The signs were there months ago, when a new root tip suddenly and inexplicably rotted away. My dendrobium victoria-reginae is suffering. After the loss of the small new root, I noticed that the top of the newest growth seemed deformed and dried out. Meanwhile, of all my orchids, this one was the only plant to lose leaves after a dry period over christmas break. Something is wrong with this orchid, and I am not sure what I need to be doing to fix it.
dried out top of new growth
Earlier this week I decided to unpot the orchid and check on the health of its roots. What I saw was discouraging. The same multitude of roots which were green and healthy 2 months ago were now mushy and mostly rotten. The pitiable state of the roots explained the weak and shrunken appearance of the plant.
Although all but the first 2 inches on the central root seemed dead, I decided to be conservative in trimming back the roots. I only cut back the most obviously mushy/rotten roots. Since the dendrobium seemed to have so few good roots left, I didn't want to risk cutting off any roots which might still be functional.
dendrobium roots after trimming the most rotten tips
All the roots in the above picture were green and healthy just two months ago. After trimming away the deadest of the dead roots, I repotted the orchid into the smallest pot I had, reusing the original potting media.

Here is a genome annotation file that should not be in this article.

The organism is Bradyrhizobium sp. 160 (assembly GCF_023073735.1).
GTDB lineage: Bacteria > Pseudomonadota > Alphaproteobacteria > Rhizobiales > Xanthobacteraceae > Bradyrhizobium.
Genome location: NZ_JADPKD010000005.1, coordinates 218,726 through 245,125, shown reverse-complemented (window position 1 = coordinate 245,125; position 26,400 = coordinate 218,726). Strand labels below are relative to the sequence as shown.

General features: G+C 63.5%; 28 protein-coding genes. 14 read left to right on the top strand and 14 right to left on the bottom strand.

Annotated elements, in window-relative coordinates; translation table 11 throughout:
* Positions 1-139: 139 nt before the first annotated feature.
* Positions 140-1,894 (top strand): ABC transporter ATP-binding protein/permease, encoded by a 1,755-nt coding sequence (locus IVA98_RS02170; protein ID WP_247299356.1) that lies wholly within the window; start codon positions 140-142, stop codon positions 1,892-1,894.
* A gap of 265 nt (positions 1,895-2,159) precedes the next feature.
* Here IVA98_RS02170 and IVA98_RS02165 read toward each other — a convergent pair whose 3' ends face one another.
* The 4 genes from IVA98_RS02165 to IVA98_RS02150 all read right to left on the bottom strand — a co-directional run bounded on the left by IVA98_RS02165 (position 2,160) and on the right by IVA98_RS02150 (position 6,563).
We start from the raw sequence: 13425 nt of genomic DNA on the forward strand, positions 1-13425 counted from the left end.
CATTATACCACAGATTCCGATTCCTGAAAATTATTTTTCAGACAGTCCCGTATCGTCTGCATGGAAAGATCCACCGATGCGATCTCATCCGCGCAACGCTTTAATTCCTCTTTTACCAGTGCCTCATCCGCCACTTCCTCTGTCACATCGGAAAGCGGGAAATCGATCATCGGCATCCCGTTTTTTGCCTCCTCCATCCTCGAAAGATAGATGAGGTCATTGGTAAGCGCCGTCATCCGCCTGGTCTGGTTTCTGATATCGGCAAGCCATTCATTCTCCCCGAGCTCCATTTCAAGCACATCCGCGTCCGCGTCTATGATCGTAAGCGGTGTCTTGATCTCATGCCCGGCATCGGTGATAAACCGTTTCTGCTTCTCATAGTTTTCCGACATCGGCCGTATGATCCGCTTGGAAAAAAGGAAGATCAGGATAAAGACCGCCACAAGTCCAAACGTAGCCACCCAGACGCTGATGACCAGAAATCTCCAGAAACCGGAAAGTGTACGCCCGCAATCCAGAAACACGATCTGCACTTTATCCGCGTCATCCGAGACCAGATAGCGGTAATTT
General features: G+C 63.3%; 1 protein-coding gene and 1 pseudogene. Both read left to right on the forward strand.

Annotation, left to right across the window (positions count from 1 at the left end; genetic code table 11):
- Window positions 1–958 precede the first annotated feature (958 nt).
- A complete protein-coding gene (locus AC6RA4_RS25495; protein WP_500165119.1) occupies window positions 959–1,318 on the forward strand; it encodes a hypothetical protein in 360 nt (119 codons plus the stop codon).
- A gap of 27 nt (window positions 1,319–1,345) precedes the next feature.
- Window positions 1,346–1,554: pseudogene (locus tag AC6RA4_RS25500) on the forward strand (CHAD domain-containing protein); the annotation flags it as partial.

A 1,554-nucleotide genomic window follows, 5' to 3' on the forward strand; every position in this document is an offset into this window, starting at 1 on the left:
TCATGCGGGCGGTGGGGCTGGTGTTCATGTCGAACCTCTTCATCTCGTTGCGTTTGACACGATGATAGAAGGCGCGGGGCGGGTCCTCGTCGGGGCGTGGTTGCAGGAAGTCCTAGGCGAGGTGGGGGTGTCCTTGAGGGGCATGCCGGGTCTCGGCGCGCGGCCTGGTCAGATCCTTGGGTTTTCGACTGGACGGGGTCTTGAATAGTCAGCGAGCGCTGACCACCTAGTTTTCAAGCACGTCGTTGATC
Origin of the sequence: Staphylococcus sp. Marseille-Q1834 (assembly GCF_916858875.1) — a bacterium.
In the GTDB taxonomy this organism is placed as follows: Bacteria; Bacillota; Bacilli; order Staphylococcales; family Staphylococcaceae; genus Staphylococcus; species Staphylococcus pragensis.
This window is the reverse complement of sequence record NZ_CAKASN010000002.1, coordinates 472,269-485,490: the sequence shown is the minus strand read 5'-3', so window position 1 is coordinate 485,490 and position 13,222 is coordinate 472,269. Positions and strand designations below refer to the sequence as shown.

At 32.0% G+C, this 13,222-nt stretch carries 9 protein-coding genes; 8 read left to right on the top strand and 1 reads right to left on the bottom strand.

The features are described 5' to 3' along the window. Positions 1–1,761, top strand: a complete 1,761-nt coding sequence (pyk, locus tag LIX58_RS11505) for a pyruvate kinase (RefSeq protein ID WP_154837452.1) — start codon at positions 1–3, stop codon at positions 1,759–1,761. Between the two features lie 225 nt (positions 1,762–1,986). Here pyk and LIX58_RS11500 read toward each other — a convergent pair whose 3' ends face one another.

I am uncertain as to why my dendrobium victoria-reginae has faltered in this way. I had followed the typical instructions for growing this species of orchid: grow on the wet side under lower light. But all the signs indicate that something is very wrong with my current culture conditions for this orchid. My first suspicion (and the usual culprit in orchid decline) is that I have been overwatering. From now on, I will let the pot dry out more, so that I am treating the orchid more like I treat my paphiopedilums. (In fact, I haven't watered the orchid since repotting on tuesday). Also, I moved the orchid to a slightly more shaded location on the growth shelf.
two new root tips
Fortunately where there is life, there is hope. And I caught the trouble with this orchid relatively early (though I should have been more suspicious 2 months ago when the first root rotted). Although this orchid will never grow back the leaves it lost, it is not yet at deaths door. The picture above shows 2 new root tips poking out of the base of the cane. I had actually only noticed one to take the picture, but when examining the photo in close-up I noticed the nub of the smaller root on the right.
Of course, if the original problem remains unfixed, these new roots will soon perish just like their predecessor did. An orchid can only put out so many new roots to die before it exhausts its energy reserves. However, if a slightly dryer growth condition is the key to preventing further rot, then these two tiny root nubs can flourish and help the plant recover. I'll be keeping a very close watch for any signs of either further deterioration or of improvement.